Best Books About Feminism Every Feminist Should Read

Empowering, thought provoking, and interesting, each of these books about feminism are crucial for every feminist to read.

Whether you're looking to begin your path as a feminist, or simply further expand your knowledge on the movement as a veteran feminist, we've got you covered. 

Reading some of the best books about feminism on the market will fuel your passion for gender equality. Empowering and motivational, each of these books have been a huge part of the feminist history as a whole. 

The Feminine Mystique by Betty Friedan

To start off the most groundbreaking books about feminism, The Feminine Mystique by Betty Friedan takes our number one spot. This book was originally published in 1963 and still holds its own among all of the incredible books about the feminist movement; that says something. She's one of the original feminist movement leaders you must know.

This book is one of the literary works that actually sparked the second-wave feminist movement in the United States. If that isn't a reason to read this, we don't know what is. Friedan is known for breaking the boundaries for women to find personal fulfillment outside of the traditional roles of a woman in the 60s. She even advanced the women's rights movement, with her role as founder of the National Organization for Women. 

We Should All Be Feminists by Chimamanda Ngozi Adichie

We Should All Be Feminist comes from Chimamanda Ngozi Adichie 's popular TED Talk of the same name. As one of the most empowering books about feminism, We Should All Be Friends makes the argument that feminism means understanding that sexism is real. 

On the other hand, Adichie also argues that feminist should not be thought of as a bad word. Everyone should be feminist. She then goes into personal stories that have helped her achieve this mentality, and why you should relate to her path.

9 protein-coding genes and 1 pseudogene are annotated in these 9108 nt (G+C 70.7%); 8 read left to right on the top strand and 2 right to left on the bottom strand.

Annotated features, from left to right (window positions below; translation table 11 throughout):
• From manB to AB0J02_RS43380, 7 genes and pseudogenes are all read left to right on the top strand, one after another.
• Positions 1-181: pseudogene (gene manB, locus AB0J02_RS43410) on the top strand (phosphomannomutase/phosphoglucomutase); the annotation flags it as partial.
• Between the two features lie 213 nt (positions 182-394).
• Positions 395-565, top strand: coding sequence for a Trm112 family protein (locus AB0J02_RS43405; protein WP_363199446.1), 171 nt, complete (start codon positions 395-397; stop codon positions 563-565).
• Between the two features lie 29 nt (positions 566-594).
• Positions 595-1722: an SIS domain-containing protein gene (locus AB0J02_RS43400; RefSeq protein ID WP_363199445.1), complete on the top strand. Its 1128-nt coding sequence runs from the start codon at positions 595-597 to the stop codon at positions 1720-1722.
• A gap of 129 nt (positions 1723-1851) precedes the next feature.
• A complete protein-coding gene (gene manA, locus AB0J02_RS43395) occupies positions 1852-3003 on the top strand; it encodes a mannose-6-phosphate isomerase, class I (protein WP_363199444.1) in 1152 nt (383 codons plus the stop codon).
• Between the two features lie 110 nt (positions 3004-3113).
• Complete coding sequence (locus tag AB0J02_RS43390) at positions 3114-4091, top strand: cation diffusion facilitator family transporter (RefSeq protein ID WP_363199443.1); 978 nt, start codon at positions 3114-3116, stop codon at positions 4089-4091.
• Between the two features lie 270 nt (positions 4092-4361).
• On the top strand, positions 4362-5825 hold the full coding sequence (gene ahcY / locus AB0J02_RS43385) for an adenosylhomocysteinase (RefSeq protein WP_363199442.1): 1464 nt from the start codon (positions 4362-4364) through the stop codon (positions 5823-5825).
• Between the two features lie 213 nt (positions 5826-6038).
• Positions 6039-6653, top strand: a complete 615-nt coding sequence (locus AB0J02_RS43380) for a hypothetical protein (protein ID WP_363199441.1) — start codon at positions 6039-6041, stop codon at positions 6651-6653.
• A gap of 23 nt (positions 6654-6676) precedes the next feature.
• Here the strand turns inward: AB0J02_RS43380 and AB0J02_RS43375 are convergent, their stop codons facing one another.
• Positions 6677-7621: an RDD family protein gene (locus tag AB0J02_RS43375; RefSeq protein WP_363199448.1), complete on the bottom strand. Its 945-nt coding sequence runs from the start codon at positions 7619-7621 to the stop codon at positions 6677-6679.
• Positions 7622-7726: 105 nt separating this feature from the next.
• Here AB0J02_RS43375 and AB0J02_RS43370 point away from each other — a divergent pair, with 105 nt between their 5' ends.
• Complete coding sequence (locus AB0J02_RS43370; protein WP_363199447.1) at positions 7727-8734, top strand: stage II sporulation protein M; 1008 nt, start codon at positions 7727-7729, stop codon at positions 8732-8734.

Ain't I a Woman: Black Women and Feminism by bell hooks

Ain't I a Woman: Black Women and Feminism by bell hooks is next among the best books about feminism for those interested in black womanhood. This book examines the impact that sexism has on the black community, starting during the time of slavery. 

Bell Hooks also unravels the tops of black male sexism, racism among feminists, black women's involvement in feminism, and the devaluation of black womanhood. Talking about the things that many refuse to bring up, this book is groundbreaking. 

A Room of One's Own by Virginia Woolf

A Room of One's Own by Virginia Woolf is yet another one of the best books about feminism. First published in 1929, the book was reprinted recently due to the message being as relevant as ever. 

This book is a bit more specific than most, but it is still as empowering than ever. In an argument for literal and figurative space for women, Virginia Woolf writes about the literary tradition that is dominated by patriarchy. Woolf is also known as one of the most famous feminist writers of the 20th century. Perfect for the aspiring women writers, this book is not only empowering, but is filled with history and facts so you know more of the history of feminism. 

The Second Sex by Simone De Beauvoir

From a feminist perspective, The Second Sex by Simone De Beauvoir confronts human history. The thesis of this book is that men oppress women by characterizing them.